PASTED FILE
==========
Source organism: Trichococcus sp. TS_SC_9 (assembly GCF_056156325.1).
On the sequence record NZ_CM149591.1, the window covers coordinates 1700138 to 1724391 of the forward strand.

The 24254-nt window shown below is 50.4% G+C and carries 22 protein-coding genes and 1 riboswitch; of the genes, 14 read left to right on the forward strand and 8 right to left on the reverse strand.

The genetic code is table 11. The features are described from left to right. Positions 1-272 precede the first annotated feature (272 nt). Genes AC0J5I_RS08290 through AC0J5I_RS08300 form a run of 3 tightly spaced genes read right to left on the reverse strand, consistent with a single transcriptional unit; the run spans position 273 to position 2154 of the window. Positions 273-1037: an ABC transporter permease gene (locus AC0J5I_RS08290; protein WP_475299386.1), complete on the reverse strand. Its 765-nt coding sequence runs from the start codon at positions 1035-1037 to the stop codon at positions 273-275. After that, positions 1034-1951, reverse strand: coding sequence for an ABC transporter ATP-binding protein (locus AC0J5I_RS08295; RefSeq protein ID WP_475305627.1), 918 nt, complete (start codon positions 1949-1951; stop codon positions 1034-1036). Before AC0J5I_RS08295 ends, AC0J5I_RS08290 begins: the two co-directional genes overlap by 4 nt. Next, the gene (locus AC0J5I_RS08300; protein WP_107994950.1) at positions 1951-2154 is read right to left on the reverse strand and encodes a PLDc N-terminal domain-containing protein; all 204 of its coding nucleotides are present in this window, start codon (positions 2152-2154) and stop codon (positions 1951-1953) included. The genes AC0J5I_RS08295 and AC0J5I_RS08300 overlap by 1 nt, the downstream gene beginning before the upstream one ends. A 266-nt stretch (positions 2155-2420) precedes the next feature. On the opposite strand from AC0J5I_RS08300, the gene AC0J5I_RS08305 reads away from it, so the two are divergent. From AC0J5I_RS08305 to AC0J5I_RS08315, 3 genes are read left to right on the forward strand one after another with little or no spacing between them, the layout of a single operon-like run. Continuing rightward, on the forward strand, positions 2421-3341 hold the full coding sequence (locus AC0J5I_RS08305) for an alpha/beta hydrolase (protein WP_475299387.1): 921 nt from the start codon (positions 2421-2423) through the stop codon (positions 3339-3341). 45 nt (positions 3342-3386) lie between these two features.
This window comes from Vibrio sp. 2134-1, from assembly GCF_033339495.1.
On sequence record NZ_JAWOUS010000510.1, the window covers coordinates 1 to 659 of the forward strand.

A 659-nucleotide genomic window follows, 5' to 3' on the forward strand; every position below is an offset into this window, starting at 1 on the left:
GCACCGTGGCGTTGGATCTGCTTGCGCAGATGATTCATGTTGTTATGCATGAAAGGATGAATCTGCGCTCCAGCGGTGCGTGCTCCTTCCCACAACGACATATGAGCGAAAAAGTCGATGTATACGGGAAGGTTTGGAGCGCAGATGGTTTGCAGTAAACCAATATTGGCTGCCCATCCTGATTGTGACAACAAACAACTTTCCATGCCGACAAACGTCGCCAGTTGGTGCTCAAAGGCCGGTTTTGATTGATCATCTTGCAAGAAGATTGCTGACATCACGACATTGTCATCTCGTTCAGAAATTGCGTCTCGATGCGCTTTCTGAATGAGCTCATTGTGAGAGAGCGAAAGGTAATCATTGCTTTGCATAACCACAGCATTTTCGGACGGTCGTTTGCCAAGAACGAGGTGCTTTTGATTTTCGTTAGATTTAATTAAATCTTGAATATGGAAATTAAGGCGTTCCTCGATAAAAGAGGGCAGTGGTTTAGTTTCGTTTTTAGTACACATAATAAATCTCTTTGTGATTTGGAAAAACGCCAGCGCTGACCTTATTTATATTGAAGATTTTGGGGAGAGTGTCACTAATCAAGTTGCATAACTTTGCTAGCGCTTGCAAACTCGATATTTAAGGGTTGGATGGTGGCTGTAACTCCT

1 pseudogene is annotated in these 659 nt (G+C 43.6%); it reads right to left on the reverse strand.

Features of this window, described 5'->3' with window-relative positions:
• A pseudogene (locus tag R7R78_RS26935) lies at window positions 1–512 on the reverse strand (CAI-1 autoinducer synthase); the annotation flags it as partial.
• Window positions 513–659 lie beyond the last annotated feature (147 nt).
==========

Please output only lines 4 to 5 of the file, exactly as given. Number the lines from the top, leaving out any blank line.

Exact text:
The genetic code is table 11. The features are described from left to right. Positions 1-272 precede the first annotated feature (272 nt). Genes AC0J5I_RS08290 through AC0J5I_RS08300 form a run of 3 tightly spaced genes read right to left on the reverse strand, consistent with a single transcriptional unit; the run spans position 273 to position 2154 of the window. Positions 273-1037: an ABC transporter permease gene (locus AC0J5I_RS08290; protein WP_475299386.1), complete on the reverse strand. Its 765-nt coding sequence runs from the start codon at positions 1035-1037 to the stop codon at positions 273-275. After that, positions 1034-1951, reverse strand: coding sequence for an ABC transporter ATP-binding protein (locus AC0J5I_RS08295; RefSeq protein ID WP_475305627.1), 918 nt, complete (start codon positions 1949-1951; stop codon positions 1034-1036). Before AC0J5I_RS08295 ends, AC0J5I_RS08290 begins: the two co-directional genes overlap by 4 nt. Next, the gene (locus AC0J5I_RS08300; protein WP_107994950.1) at positions 1951-2154 is read right to left on the reverse strand and encodes a PLDc N-terminal domain-containing protein; all 204 of its coding nucleotides are present in this window, start codon (positions 2152-2154) and stop codon (positions 1951-1953) included. The genes AC0J5I_RS08295 and AC0J5I_RS08300 overlap by 1 nt, the downstream gene beginning before the upstream one ends. A 266-nt stretch (positions 2155-2420) precedes the next feature. On the opposite strand from AC0J5I_RS08300, the gene AC0J5I_RS08305 reads away from it, so the two are divergent. From AC0J5I_RS08305 to AC0J5I_RS08315, 3 genes are read left to right on the forward strand one after another with little or no spacing between them, the layout of a single operon-like run. Continuing rightward, on the forward strand, positions 2421-3341 hold the full coding sequence (locus AC0J5I_RS08305) for an alpha/beta hydrolase (protein WP_475299387.1): 921 nt from the start codon (positions 2421-2423) through the stop codon (positions 3339-3341). 45 nt (positions 3342-3386) lie between these two features.
This window comes from Vibrio sp. 2134-1, from assembly GCF_033339495.1.